There's certainly nothing entry-level about the S 500's V8 engine. It plays the hushed cruiser brilliantly, but wake it up with a prod of the accelerator and it changes character immediately.
Mercedes' nine-speed dual-clutch automatic gearbox is intelligent enough to rely on the 500's massive low-down pulling power rather than change down when accelerating, although switching to Sport mode encourages it to use more revs in a lower gear. In Sport, accelerator response is improved, too, and the 500 will do 0-62mph in just 4.7sec. Sure, the Cabriolet weighs 85kg more than the Coupé, but you'll never be able to tell.
Sport mode also adds weight to the steering and stiffens the 500's standard air suspension, and just as the 2115kg Cabriolet's 0-62mph time is scarcely believable, so is its ability to deal with corners. The steering is a touch heavy in Sport, but the way the 500 maintains a level body in the turns and feels eager to change direction makes it more fun than it should be to drive.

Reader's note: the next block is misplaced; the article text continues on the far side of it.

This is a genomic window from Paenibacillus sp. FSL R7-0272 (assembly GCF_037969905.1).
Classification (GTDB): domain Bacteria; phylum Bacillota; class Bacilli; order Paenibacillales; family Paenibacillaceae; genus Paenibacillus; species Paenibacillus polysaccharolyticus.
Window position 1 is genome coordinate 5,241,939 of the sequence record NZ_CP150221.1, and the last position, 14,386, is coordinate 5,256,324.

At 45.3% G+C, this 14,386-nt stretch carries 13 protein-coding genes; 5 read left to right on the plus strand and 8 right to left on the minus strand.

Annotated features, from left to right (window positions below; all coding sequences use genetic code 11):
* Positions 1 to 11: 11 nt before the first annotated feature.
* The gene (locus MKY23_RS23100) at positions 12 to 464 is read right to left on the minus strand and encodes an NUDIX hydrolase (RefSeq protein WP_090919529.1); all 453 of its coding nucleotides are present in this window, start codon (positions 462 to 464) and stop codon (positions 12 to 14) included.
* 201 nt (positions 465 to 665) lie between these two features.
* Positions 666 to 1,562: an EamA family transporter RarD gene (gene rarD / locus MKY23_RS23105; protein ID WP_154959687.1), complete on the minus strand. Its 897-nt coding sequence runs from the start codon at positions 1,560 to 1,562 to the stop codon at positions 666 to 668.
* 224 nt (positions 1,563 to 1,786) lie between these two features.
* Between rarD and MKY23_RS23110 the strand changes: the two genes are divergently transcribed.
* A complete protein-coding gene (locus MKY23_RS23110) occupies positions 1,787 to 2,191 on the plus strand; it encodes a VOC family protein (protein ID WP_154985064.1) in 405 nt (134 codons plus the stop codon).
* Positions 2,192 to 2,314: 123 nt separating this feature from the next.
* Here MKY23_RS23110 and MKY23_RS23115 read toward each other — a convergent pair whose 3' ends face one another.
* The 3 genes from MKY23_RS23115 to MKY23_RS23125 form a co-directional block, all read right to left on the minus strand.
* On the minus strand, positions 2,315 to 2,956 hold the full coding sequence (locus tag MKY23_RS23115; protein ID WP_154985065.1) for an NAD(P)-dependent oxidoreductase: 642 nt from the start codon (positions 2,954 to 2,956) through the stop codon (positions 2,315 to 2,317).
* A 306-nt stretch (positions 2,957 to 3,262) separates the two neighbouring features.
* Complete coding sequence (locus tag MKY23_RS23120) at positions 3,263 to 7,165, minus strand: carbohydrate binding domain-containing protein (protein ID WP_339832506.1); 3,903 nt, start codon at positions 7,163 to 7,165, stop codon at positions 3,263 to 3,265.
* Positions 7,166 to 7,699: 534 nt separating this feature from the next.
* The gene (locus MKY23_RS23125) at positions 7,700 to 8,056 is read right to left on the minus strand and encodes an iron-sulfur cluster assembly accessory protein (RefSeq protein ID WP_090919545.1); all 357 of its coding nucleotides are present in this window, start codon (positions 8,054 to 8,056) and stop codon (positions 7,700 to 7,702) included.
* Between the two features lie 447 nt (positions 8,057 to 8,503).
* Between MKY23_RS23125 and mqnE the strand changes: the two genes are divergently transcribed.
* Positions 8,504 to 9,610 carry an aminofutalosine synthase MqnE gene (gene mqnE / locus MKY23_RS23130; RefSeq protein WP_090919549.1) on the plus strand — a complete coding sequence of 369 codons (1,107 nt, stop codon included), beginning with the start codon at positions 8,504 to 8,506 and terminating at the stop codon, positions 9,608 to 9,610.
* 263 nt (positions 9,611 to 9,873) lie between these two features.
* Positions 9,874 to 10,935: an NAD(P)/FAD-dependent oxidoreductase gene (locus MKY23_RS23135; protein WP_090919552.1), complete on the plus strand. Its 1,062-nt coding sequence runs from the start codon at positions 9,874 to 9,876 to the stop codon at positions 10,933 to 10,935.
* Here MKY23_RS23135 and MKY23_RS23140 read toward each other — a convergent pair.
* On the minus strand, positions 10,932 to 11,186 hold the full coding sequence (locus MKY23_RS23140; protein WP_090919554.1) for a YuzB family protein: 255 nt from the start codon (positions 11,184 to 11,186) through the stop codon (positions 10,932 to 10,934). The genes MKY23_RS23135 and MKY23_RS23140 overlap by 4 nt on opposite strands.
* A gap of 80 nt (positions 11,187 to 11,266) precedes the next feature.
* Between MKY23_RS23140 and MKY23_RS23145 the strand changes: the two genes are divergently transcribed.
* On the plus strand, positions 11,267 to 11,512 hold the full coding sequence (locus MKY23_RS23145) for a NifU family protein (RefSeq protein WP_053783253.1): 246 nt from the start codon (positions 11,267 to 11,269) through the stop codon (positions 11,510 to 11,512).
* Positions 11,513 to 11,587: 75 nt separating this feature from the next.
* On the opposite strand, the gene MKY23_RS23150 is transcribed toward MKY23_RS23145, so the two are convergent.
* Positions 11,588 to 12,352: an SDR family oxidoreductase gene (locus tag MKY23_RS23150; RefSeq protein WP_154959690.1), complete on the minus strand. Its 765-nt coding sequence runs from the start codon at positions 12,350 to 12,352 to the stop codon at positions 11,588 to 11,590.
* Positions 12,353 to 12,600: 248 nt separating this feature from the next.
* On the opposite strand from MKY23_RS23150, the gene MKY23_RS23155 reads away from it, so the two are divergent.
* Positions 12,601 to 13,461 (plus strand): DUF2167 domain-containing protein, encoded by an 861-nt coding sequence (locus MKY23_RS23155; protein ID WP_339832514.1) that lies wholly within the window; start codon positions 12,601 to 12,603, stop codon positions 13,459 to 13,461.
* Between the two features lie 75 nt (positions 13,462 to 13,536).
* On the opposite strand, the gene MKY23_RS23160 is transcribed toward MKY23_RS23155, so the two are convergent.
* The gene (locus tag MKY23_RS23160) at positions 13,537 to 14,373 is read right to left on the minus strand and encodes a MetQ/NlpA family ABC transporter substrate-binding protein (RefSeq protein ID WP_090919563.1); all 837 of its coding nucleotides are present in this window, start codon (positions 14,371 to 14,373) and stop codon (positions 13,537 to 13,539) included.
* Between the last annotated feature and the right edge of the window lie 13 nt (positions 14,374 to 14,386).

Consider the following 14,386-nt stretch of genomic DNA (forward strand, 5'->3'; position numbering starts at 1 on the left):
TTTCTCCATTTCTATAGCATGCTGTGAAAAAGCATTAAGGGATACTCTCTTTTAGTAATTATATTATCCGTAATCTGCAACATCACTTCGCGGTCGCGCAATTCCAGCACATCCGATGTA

Don't get us wrong – you can still feel how heavy this car is. It feels happiest at a stately cruise, but it does also reward more than you might expect if you drive it spiritedly. Switch to Comfort mode and the suspension is allowed to breathe, the steering is slackened slightly and the exhaust becomes more muted. In this state its ride quality is impressive, with very little evidence that you're sitting in a less-rigid open-top.
Large speed bumps are soaked up easily and without too much pitch and dive from the body, while typically scruffy British road surfaces glide beneath the car with only a subtle, easily ignored shiver. It's only over sharp-edged potholes, particularly when cornering, that you feel a heavy thunk and shudder and a touch of body flex; otherwise the S 500 Cabriolet is a slick, indulgently comfortable thing.
Roof up, this is about the quietest convertible on sale, with hardly any road or wind noise, even on the motorway. The engine is mill pond-smooth at all revs, too, and barely audible at a cruise. We’re yet to try the super-fast V8 S 63 or V12 S 65 variants, which get a different, more aggressive suspension set-up by AMG.
Dropping any S-Class Cabriolet’s roof takes round 20 seconds at speeds of up to 30mph, and the experience doesn't get much less refined. Windows up and standard electronic wind deflector in place, there's very little buffeting at any speed, and Mercedes' standard neck-warming Airscarf feature is a welcome addition. However, those in the back will feel quite blown about at anything more than urban speeds, despite the presence of a front deflector mounted on top of the windscreen to help protect rear passengers.